The African-American faculty at Columbia is “clique-ish and un-neighborly.” Oh, wait. My mistake. I read that wrong. Jews in New Jersey are “clique-ish and un-neighborly” and when a newscaster says it as some sort of rationale behind a real hate crime, it’s totally acceptable. The NY Post’s Phil Mushnick caught this whopper of a double standard on a local newscast here in NYC:
October 21, 2007 — On Wednesday night, Oct. 10, Ch. 11′s local newscast included two stories about suspected hate crimes, two disturbing stories, yet stories presented in two very different ways.
The first led the broadcast, thus it was positioned as the station’s most important of the day. It was about a black Columbia University professor who had found a hangman’s noose pinned to the door of her office. Cathy Hobbs, Ch. 11′s reporter, made it very clear that she felt that the professor, Madonna Constantine, had been the victim of horrible, intolerable and totally inexcusable race-based crime. And on the surface, it seemed all of that.
Later in the newscast, where stories deemed less important are placed, Ch. 11 reported that an Orthodox Jewish man, 53-year-old Mordechai Moskowitz, in Lakewood, N.J. had been beaten into critical condition by a man using a baseball bat.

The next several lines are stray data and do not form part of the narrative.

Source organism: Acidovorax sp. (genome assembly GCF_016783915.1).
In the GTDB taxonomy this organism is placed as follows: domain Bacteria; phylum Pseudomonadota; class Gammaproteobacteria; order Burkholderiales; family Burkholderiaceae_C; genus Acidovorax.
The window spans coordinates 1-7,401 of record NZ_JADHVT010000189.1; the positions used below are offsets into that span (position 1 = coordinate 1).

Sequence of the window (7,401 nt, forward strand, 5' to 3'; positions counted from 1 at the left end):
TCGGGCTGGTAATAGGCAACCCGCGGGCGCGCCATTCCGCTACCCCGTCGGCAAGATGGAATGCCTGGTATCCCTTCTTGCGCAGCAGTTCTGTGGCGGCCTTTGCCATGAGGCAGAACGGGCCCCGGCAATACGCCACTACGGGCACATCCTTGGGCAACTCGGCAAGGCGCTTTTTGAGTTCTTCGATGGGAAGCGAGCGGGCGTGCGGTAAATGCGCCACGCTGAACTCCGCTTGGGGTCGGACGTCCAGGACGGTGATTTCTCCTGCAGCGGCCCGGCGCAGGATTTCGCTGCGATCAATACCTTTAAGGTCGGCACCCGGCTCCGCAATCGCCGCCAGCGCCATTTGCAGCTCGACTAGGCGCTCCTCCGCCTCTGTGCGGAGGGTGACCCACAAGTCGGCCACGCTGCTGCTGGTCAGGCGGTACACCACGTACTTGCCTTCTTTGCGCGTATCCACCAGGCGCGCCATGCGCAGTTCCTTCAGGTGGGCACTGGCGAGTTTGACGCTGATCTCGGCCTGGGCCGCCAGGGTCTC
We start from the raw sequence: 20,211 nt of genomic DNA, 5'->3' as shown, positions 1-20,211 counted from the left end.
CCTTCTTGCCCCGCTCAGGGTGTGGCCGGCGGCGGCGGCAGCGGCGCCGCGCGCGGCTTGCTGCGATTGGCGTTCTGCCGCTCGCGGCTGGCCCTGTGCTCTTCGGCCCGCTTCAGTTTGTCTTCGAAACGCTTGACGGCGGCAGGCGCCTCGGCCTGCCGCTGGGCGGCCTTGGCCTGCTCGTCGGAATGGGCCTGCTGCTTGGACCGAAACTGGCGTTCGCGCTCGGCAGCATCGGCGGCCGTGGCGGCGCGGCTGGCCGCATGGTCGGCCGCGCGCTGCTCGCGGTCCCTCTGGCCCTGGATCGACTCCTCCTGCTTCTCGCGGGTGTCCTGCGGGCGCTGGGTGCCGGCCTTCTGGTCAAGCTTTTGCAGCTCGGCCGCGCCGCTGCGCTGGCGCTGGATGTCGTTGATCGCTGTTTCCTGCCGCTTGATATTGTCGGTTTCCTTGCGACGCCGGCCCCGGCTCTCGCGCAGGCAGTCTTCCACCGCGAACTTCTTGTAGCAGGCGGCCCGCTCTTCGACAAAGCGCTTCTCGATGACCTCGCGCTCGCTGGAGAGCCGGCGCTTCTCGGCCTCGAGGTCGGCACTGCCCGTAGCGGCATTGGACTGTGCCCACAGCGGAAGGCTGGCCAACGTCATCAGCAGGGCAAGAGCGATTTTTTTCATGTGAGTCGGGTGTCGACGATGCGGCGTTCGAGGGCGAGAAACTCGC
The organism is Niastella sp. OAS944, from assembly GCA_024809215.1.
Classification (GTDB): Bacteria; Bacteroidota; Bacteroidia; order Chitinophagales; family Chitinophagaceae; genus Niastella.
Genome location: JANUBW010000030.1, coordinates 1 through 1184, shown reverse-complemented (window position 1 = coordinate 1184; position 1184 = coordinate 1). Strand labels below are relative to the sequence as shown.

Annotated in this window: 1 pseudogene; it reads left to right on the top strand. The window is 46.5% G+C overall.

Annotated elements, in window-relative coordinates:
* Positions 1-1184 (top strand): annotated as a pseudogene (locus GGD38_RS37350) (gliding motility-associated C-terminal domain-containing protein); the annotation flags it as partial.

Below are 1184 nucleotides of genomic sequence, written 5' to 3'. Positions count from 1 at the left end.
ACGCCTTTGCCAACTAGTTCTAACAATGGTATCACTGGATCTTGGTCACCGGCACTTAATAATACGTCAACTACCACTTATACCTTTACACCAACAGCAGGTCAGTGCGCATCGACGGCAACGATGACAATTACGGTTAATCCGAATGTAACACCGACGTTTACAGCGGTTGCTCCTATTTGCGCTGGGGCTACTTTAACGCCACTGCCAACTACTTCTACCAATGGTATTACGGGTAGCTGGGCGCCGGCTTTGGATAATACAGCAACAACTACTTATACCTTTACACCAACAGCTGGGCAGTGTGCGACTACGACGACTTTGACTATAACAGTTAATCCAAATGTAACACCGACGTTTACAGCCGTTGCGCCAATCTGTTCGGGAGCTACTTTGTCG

Ch. 11′s reporter, Vanessa Tyler, further reported that the suspect is a black male in his 30s and, according to witnesses, the attack was unprovoked. Thus it was being investigated as a hate crime. Lakewood is home to several ethnic communities, including a large Orthodox Jewish population.
And then Tyler added something else, something mind-blowing. “Some people say that people get along here,” she said, “Other people say [that] the Jewish community is clique-ish and un-neighborly.”
Good grief. Does that mean that there was some justification for a member of that Jewish community to be beaten nearly to death with a baseball bat?
The rest here.